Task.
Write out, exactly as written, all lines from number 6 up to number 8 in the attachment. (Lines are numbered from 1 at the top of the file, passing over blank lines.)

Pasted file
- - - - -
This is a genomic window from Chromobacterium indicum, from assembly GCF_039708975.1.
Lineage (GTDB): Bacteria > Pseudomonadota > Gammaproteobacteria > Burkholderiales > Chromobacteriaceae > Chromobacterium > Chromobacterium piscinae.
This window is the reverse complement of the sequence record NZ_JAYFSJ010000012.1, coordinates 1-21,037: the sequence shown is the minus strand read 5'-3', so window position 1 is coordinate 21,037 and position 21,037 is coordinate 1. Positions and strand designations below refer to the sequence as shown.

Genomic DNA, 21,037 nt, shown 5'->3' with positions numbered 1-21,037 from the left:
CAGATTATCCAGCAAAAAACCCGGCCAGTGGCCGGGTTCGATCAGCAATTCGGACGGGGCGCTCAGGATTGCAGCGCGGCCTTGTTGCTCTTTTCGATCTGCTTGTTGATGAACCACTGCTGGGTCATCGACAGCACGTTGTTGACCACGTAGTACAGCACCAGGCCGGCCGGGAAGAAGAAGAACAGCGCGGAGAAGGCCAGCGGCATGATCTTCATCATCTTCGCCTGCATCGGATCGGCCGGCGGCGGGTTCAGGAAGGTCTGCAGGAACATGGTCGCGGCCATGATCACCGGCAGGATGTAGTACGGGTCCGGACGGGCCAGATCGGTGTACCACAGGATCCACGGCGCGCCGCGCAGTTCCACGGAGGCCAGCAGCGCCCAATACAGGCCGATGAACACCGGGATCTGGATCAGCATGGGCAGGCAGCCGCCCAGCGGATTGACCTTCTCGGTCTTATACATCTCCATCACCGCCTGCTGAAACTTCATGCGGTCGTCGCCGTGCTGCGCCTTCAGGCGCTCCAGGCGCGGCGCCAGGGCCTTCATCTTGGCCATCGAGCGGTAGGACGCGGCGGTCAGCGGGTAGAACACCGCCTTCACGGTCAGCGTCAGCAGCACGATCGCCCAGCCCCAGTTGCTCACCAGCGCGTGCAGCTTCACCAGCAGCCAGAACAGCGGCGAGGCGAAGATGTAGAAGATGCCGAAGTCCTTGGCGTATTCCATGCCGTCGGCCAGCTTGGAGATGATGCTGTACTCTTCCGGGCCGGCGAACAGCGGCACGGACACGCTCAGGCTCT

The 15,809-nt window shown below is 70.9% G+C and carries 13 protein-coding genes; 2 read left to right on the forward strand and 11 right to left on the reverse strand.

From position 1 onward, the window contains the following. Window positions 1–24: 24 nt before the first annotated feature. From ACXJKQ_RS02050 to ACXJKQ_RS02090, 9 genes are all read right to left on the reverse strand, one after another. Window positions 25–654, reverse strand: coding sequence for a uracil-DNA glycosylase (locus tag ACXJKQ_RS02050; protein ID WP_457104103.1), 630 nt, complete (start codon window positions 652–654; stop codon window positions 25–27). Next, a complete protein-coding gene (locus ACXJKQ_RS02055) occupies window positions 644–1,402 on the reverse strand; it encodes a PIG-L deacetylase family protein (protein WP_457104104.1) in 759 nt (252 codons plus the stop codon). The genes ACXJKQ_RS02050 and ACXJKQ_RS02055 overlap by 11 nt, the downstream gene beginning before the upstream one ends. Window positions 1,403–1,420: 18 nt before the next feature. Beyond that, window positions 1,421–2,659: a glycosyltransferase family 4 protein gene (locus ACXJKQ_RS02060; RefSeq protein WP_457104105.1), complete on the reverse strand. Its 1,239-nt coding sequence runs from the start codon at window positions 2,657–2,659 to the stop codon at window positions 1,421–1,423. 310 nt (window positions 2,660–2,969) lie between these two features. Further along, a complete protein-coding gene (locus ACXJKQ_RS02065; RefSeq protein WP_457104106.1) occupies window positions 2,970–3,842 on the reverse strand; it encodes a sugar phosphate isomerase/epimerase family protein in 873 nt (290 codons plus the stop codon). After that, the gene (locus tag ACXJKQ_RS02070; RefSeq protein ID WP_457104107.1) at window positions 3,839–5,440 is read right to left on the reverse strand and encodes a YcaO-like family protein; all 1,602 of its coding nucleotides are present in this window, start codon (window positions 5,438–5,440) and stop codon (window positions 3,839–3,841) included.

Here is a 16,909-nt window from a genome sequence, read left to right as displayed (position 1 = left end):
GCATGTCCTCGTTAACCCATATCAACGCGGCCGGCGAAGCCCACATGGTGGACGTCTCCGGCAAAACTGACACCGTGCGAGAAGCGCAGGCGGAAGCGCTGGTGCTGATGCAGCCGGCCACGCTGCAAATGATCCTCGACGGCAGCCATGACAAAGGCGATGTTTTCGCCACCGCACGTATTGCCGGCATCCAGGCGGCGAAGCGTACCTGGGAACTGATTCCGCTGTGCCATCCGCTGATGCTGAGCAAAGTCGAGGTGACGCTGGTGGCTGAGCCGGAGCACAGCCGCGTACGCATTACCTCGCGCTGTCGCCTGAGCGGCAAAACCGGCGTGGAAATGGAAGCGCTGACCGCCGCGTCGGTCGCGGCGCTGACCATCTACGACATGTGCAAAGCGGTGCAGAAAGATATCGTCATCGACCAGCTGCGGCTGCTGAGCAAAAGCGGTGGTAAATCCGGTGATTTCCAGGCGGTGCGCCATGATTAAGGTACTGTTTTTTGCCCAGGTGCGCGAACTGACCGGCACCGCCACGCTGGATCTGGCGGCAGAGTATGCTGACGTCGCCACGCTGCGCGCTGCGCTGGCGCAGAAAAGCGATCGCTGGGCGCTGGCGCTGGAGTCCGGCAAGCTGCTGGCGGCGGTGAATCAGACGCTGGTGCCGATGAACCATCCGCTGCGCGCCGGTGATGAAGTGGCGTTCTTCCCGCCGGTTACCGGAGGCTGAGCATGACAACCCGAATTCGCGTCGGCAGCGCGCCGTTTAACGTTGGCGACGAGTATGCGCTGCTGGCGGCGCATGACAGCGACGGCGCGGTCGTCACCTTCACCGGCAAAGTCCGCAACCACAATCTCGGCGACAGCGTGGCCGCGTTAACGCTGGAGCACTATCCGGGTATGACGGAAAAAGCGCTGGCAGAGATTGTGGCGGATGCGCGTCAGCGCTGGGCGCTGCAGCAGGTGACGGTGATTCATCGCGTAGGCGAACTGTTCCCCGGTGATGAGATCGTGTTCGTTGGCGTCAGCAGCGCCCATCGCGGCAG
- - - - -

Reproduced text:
The 15,809-nt window shown below is 70.9% G+C and carries 13 protein-coding genes; 2 read left to right on the forward strand and 11 right to left on the reverse strand.

From position 1 onward, the window contains the following. Window positions 1–24: 24 nt before the first annotated feature. From ACXJKQ_RS02050 to ACXJKQ_RS02090, 9 genes are all read right to left on the reverse strand, one after another. Window positions 25–654, reverse strand: coding sequence for a uracil-DNA glycosylase (locus tag ACXJKQ_RS02050; protein ID WP_457104103.1), 630 nt, complete (start codon window positions 652–654; stop codon window positions 25–27). Next, a complete protein-coding gene (locus ACXJKQ_RS02055) occupies window positions 644–1,402 on the reverse strand; it encodes a PIG-L deacetylase family protein (protein WP_457104104.1) in 759 nt (252 codons plus the stop codon). The genes ACXJKQ_RS02050 and ACXJKQ_RS02055 overlap by 11 nt, the downstream gene beginning before the upstream one ends. Window positions 1,403–1,420: 18 nt before the next feature. Beyond that, window positions 1,421–2,659: a glycosyltransferase family 4 protein gene (locus ACXJKQ_RS02060; RefSeq protein WP_457104105.1), complete on the reverse strand. Its 1,239-nt coding sequence runs from the start codon at window positions 2,657–2,659 to the stop codon at window positions 1,421–1,423. 310 nt (window positions 2,660–2,969) lie between these two features. Further along, a complete protein-coding gene (locus ACXJKQ_RS02065; RefSeq protein WP_457104106.1) occupies window positions 2,970–3,842 on the reverse strand; it encodes a sugar phosphate isomerase/epimerase family protein in 873 nt (290 codons plus the stop codon). After that, the gene (locus tag ACXJKQ_RS02070; RefSeq protein ID WP_457104107.1) at window positions 3,839–5,440 is read right to left on the reverse strand and encodes a YcaO-like family protein; all 1,602 of its coding nucleotides are present in this window, start codon (window positions 5,438–5,440) and stop codon (window positions 3,839–3,841) included.

Here is a 16,909-nt window from a genome sequence, read left to right as displayed (position 1 = left end):